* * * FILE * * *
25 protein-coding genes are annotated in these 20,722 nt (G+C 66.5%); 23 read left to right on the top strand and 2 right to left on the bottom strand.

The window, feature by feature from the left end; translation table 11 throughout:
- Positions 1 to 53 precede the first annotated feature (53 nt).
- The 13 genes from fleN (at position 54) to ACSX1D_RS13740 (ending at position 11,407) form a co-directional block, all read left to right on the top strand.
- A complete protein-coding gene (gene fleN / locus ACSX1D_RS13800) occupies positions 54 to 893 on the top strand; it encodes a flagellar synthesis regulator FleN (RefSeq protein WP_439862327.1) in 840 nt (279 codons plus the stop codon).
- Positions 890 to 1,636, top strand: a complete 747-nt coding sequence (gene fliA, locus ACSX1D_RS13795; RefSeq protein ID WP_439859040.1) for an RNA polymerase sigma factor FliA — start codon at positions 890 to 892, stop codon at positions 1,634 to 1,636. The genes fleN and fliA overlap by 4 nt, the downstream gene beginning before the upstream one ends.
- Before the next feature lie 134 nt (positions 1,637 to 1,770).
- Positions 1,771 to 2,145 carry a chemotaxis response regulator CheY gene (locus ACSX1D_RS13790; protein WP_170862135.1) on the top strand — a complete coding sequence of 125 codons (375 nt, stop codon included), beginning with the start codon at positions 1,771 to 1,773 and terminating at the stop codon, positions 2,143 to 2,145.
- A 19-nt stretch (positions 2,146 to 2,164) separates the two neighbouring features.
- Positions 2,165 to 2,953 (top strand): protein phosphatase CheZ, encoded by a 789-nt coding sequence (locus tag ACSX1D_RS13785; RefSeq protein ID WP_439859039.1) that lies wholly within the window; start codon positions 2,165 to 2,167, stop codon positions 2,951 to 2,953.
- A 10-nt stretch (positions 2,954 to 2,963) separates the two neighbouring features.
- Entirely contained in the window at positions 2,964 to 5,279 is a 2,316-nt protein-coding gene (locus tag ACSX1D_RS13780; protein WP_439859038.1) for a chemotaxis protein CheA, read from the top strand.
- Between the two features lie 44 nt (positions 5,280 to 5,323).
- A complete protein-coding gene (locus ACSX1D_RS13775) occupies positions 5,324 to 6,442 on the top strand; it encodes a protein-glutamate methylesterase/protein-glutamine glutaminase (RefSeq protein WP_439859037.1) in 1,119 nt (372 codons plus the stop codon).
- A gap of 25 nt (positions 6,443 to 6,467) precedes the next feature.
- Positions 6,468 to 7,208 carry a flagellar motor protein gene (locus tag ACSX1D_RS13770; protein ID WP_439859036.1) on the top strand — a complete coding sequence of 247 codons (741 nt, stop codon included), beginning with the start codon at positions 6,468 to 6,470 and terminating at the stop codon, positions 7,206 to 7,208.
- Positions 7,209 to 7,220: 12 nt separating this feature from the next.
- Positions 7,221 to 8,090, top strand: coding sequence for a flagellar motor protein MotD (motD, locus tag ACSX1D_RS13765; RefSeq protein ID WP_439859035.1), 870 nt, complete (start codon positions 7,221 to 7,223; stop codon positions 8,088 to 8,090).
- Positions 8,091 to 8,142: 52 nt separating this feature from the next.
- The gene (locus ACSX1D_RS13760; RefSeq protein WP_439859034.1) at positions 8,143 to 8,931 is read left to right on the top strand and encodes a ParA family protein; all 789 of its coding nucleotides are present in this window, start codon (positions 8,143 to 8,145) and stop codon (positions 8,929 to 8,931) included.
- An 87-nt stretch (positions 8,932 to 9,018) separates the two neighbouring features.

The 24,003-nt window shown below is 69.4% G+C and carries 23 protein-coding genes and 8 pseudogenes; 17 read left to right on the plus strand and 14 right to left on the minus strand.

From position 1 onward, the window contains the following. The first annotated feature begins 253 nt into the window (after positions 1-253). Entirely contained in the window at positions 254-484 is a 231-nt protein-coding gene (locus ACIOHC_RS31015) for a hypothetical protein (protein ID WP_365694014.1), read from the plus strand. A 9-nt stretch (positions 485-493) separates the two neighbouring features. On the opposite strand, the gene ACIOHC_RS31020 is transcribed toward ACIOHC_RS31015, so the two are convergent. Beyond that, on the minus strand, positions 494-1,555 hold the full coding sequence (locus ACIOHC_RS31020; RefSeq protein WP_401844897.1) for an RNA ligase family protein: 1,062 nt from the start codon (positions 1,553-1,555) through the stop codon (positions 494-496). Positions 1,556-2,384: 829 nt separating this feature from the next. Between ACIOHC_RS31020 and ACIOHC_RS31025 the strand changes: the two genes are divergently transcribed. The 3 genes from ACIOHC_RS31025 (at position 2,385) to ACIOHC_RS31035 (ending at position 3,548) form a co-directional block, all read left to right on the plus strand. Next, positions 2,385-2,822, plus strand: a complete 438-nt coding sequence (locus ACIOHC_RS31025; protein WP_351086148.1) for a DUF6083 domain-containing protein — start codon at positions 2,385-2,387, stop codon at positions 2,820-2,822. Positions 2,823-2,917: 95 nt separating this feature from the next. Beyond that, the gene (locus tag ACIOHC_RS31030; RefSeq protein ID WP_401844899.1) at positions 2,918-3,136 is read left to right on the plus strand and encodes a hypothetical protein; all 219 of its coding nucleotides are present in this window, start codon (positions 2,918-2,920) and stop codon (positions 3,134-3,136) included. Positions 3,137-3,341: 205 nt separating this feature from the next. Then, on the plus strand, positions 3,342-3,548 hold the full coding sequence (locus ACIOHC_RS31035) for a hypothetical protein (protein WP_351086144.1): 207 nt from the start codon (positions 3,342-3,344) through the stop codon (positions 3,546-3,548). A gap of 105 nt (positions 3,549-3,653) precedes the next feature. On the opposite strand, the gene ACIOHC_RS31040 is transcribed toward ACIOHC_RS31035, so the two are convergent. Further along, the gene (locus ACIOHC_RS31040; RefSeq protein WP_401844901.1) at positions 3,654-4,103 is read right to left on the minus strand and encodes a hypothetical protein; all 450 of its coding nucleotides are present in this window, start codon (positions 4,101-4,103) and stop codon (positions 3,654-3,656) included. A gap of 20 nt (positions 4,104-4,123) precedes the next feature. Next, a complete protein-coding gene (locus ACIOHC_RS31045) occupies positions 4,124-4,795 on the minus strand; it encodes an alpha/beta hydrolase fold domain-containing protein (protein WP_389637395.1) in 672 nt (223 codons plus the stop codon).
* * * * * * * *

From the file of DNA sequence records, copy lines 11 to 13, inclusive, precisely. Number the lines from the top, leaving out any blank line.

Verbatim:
- A 10-nt stretch (positions 2,954 to 2,963) separates the two neighbouring features.
- Entirely contained in the window at positions 2,964 to 5,279 is a 2,316-nt protein-coding gene (locus tag ACSX1D_RS13780; protein WP_439859038.1) for a chemotaxis protein CheA, read from the top strand.
- Between the two features lie 44 nt (positions 5,280 to 5,323).